Recently the economics blogosphere has been discussing why firms are willing to pay significant amounts of money for the advice of recent college graduates at consultancy firms. The consensus seems to be that management uses consultancy firms to justify decisions they have already made.

This discussion got me thinking about the mismanagement of firms. I keep hearing, from various sources, about how poorly many firms are run in the real world. There is a whole field in economics called the theory of the firm taking on the issue of why firms exist, and why they cannot maximize profits (essentially, people working at firms don't like doing work--surprise!). Thinking about my I/O and trade research, I always take firms to be black boxes which maximize profits. In light of real world anecdotes and the theory of the firm, this assumption doesn't seem very attractive even as an approximation.

This problem runs a nice parallel with the insights of behavioral economics. Years of experiments, both in the laboratory and in the real world, have shown that people do not maximize well defined preferences. However, most of economics marches forward modeling individuals as perfectly rational utility maximizers. The defense is usually to quote Tolstoy: "Happy families are all alike, but unhappy families are each unhappy in their own way." There is a large body of work showing how to tractably model rational individuals, but it is not clear how to even begin to model irrational behavior. Sometimes it is better to have a result built on shaky foundations rather than no result at all (or is it?).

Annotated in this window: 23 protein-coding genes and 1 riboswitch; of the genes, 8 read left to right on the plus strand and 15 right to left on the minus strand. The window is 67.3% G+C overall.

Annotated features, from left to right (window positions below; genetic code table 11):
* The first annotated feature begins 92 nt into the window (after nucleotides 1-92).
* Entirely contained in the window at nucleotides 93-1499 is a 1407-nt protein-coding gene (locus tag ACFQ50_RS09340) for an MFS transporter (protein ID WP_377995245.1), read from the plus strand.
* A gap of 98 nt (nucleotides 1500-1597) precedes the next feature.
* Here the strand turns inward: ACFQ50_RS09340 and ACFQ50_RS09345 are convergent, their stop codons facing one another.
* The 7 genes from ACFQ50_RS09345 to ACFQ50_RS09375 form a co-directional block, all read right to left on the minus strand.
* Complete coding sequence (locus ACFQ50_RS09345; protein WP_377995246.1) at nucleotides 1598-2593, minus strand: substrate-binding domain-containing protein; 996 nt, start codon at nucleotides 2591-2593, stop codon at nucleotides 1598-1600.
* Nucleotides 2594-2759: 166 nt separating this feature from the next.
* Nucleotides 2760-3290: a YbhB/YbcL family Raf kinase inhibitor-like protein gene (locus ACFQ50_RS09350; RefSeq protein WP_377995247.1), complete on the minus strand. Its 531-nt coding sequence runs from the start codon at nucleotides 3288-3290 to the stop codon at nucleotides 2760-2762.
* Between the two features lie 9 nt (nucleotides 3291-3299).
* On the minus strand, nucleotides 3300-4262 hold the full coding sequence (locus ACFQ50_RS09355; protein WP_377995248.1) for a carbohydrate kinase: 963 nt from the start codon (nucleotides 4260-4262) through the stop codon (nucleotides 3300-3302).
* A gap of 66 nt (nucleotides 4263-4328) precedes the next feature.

Industrial organization people sometimes defend their modeling assumptions by positing that while people may be irrational, irrational firms will be eliminated by a competitive market. The more I hear about firm management, the less I believe that argument. As a footnote, there is a neat, fairly recent literature being built which tries to measure the extent of misallocation of resources across firms. The results still depend heavily on strong assumptions about production functions and productivity, but I think this is an important direction to be moving in.

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